Jebtsundamba Khutuktu

From Wikipedia, the free encyclopedia
  (Redirected from Jebtsundamba)
Jump to: navigation, search

The Jebtsundamba Khutuktu (Mongolian: Жавзандамба хутагт, Javzandamba Khutagt; Tibetan: རྗེ་བཙུན་དམ་པ་ཧུ་ཐུག་ཐུ་Wylie: rje btsun dam pa hu thug tu, THL Jétsün Dampa Hutuktu "Mongolian Holy Precious Master"[1]) are the spiritual heads of the Gelug lineage of Tibetan Buddhism in Mongolia.[2] They also hold the title of Bogd Gegeen, making them the top-ranked lamas in Mongolia.

History[edit]

Statue of Zanabazar, the 1st Jetsun Damba

The first Jebtsundamba, Zanabazar (1635–1723), was identified as the reincarnation of the scholar Taranatha of the Jonang school of Tibetan Buddhism. Zanabazar was the son of the Tüsheet Khan Gombodorj, ruler of central Khalkha Mongolia, and himself became the spiritual head of the Khalkha Mongols.

Like Zanabazar, the 2nd Jebtsundamba Khutughtu was a member of Mongolia's highest nobility and direct descendant of Genghis Khan. After Chingünjav's rebellion and the demise of the second Jebtsundamba Khutugtu, the Qianlong Emperor decreed in 1758 that all future reincarnations were to be found from among the population of Tibet.

When northern Mongolia declared independence in 1911, the eighth Jebtsundamba (1869–1924) was elevated to theocratic ruler, called Bogd Khan. He was the head of state until his death in 1924. The communist government of the Mongolian People's Republic, which replaced the theocracy in 1924, declared that there were to be no further reincarnations.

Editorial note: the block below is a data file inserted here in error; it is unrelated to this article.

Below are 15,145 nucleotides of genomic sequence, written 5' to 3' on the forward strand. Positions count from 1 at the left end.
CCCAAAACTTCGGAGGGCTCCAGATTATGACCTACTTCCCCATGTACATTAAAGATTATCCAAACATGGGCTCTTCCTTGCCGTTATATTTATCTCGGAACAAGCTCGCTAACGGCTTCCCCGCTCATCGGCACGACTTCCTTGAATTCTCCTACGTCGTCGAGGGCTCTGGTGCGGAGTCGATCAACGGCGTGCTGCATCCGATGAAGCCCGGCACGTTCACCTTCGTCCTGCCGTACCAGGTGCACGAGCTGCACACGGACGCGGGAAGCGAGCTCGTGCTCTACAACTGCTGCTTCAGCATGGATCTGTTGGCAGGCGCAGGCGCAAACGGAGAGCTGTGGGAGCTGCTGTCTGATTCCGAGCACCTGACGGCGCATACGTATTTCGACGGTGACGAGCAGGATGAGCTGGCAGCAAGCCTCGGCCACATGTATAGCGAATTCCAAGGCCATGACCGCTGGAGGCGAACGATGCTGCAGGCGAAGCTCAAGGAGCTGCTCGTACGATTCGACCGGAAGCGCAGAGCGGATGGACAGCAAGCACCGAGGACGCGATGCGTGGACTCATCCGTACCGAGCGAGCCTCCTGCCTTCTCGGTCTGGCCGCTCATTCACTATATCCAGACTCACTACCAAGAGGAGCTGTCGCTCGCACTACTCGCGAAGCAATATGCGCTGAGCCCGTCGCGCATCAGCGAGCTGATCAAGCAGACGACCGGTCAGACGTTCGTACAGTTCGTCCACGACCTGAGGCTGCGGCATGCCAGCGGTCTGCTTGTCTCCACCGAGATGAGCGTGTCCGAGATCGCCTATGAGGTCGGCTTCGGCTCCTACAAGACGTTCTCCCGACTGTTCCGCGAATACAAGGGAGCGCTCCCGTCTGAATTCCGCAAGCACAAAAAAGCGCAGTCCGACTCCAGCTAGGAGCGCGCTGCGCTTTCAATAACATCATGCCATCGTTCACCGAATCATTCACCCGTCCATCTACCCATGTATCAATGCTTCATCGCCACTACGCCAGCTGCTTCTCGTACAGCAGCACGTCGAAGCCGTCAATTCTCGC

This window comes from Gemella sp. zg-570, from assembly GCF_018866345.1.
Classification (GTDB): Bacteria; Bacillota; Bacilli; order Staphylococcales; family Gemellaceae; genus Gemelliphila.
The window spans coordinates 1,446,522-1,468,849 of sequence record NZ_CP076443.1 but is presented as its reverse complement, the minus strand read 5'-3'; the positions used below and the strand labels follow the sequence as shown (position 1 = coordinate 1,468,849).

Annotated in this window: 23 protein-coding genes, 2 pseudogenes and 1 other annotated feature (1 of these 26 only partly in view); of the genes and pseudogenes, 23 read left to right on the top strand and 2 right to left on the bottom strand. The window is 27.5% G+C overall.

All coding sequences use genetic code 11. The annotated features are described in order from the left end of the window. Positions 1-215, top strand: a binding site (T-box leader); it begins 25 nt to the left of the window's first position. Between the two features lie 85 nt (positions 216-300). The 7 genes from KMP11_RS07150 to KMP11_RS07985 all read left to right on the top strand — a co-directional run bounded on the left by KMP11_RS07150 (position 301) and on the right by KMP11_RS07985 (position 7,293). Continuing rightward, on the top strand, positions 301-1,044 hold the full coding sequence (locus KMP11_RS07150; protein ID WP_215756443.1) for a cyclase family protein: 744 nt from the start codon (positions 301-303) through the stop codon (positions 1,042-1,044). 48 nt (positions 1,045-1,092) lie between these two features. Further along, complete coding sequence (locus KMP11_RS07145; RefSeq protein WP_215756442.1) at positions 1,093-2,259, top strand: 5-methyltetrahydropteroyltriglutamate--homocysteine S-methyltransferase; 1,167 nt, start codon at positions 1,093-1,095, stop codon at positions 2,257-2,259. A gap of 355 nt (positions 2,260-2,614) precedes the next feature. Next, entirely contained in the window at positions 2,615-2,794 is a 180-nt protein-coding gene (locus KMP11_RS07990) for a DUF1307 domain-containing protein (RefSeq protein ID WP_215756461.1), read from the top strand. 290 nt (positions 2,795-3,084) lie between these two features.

A reincarnation was in fact found almost at once in north Mongolia, and some high lamas of the dead Khutughtu's suite went to interview the child's mother, Tsendjav, and to instruct her in the details of the life of the former incarnation, so that she could familiarize the child-candidate with the tests which he would have to undergo. Faced with the possibility of a new Khutughtu who was born within Mongolia and was not even a foreigner from Tibet, the Central Committee of the Mongolian People's Revolutionary Party decided in July 1925 to turn the matter over to the elderly 13th Dalai Lama in Lhasa. The Dalai Lama's decision would nonetheless be subject to new Mongolian legislation for the separation of church and state. In February 1929, the installation of any further Khutughtus was forbidden.[3]

A 9th Jebtsundamba Khutughtu was installed by the 14th Dalai Lama as the head of a reinvigorated Jonang lineage. He was born Jampal Namdol Chökyi Gyaltsen in 1932 and he died in early 2012. Despite the Chinese government's claim to have inherited the authority and ultimate decision right for the choice of successor of all high lamas in Mongolia and Tibet, the 9th Jebstundamba has passed will to be reincarnated within the independent Mongolia and the selection will be confirmed by the Dalai Lama. This puts China in a dilemma of endangering their foreign affairs with Mongolia for the choice of the next Lama or to forfeit this right that they claim to have control of religious affairs, ultimately giving up their authority over the choice of the next Dalai Lama and putting their current choice of the Panchen Lama in question.[4]

List of Jebtsundamba Khutuktus[edit]

The 8th Jebtsundamba, known as the Bogd Khan

Bogdo gegeen (Mongolian and ceremonial Tibetan language names)

Notes[edit]

  1. ^ "Nitartha Institute Online Tibetan-English Dictionary". http://www.nitartha.org/. Retrieved 25 February 2015. 
  2. ^ Charles Ives Waldo , Jr. "THL Tibetan to English Translation Tool". http://www.thlib.org/reference/dictionaries/tibetan-dictionary/translate.php. The Tibetan & Himalayan Library. Retrieved 25 February 2015. khal kha'i bla chen zhig said to be jo nang pa t' ra na tha's reincarnation 
  3. ^ C.R. Bawden, The Modern History of Mongolia, 1968, Praeger publishers, New York, pp. 261-263
  4. ^ http://tibet.net/2012/03/01/obituary-his-eminence-the-ninth-khalkha-jetsun-dhampa/
  5. ^ Tibetan Buddhist Mongolia, Religious Organization, worldstatesmen.org

External links[edit]